William the Conqueror ought to be primarily known to law and religion mavens, of course, for his resistance to Pope Gregory VII’s important Dictatus Papae of 1075, which urged English and southern Italian monarchs to accept new and far-reaching claims of papal supremacy in ecclesiastical matters. William went right ahead in making his own appointments to the episcopacy, replacing Saxon with Norman prelates (St. Anselm was a Norman!), and made many ecclesiastical laws binding on the English church. Separation of church and state dies hard.
The new book on the great Norman invader is William the Conqueror, by David Bates (Yale University Press).
In this magisterial addition to the Yale English Monarchs series, David Bates combines biography and a multidisciplinary approach to examine the life of a major figure in British and European history. Using a framework derived from studies of early medieval kingship, he assesses each phase of William’s life to establish why so many trusted William to invade England in 1066 and the consequences of this on the history of the so-called Norman Conquest after the Battle of Hastings and for generations to come.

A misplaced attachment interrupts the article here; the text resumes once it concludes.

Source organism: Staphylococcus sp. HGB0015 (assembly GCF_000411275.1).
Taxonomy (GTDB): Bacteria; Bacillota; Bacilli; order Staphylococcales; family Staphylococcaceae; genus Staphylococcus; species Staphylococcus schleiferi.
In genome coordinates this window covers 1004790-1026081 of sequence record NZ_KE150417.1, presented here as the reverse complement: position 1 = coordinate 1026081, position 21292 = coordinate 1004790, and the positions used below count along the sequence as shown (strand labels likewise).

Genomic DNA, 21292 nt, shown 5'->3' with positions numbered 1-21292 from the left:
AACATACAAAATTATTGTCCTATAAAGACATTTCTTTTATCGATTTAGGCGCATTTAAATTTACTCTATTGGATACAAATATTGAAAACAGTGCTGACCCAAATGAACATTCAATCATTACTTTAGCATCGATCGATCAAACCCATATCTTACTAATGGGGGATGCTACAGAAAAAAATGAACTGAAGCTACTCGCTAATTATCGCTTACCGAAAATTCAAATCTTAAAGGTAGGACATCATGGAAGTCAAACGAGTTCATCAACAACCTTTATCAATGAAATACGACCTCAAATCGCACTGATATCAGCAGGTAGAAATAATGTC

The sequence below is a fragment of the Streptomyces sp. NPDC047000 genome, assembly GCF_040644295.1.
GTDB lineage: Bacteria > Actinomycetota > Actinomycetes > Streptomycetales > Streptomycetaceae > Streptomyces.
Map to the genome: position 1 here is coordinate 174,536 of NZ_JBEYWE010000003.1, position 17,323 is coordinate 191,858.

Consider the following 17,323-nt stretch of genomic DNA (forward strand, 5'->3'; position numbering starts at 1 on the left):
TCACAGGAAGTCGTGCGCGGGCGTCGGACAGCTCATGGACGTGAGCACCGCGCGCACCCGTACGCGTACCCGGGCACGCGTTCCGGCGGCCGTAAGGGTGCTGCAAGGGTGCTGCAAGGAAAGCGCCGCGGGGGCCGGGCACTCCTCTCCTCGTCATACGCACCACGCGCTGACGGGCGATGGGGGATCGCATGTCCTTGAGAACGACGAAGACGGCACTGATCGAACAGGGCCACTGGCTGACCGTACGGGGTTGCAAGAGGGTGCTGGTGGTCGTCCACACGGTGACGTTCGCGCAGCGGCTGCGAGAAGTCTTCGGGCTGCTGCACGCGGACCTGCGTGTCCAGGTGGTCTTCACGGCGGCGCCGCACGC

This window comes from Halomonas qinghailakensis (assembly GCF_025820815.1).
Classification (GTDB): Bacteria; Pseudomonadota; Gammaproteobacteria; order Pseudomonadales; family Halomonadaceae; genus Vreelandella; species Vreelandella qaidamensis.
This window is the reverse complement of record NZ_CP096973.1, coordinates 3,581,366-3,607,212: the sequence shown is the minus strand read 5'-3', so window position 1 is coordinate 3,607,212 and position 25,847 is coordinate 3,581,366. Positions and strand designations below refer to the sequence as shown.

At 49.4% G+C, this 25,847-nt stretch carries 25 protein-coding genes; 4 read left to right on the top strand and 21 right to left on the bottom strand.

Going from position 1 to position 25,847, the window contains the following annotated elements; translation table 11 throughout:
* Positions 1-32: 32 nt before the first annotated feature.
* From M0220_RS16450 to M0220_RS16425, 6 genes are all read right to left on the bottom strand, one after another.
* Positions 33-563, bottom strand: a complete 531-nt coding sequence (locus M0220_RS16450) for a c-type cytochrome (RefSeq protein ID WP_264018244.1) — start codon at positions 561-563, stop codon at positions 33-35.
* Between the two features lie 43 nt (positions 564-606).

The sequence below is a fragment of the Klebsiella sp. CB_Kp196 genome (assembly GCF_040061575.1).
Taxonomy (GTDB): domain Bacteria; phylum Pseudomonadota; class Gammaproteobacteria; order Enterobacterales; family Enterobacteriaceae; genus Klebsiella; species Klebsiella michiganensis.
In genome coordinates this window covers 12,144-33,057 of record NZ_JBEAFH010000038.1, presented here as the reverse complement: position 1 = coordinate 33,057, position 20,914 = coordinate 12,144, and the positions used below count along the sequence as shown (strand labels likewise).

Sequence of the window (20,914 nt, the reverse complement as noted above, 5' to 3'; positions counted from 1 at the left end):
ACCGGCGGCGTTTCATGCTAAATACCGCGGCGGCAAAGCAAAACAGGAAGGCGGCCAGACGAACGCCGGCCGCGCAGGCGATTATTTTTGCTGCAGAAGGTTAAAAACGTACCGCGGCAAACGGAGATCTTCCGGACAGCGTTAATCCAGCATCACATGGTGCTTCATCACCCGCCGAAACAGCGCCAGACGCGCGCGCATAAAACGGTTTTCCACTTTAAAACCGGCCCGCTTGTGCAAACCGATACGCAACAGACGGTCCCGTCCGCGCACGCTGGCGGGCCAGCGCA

A leading historian of the period, Bates is notable for having worked extensively in the archives of northern France and discovered many eleventh- and twelfth-century charters largely unnoticed by English-language scholars. Taking an innovative approach, he argues for a move away from old perceptions and controversies associated with William’s life and the Norman Conquest. This deeply researched volume is the scholarly biography for our generation.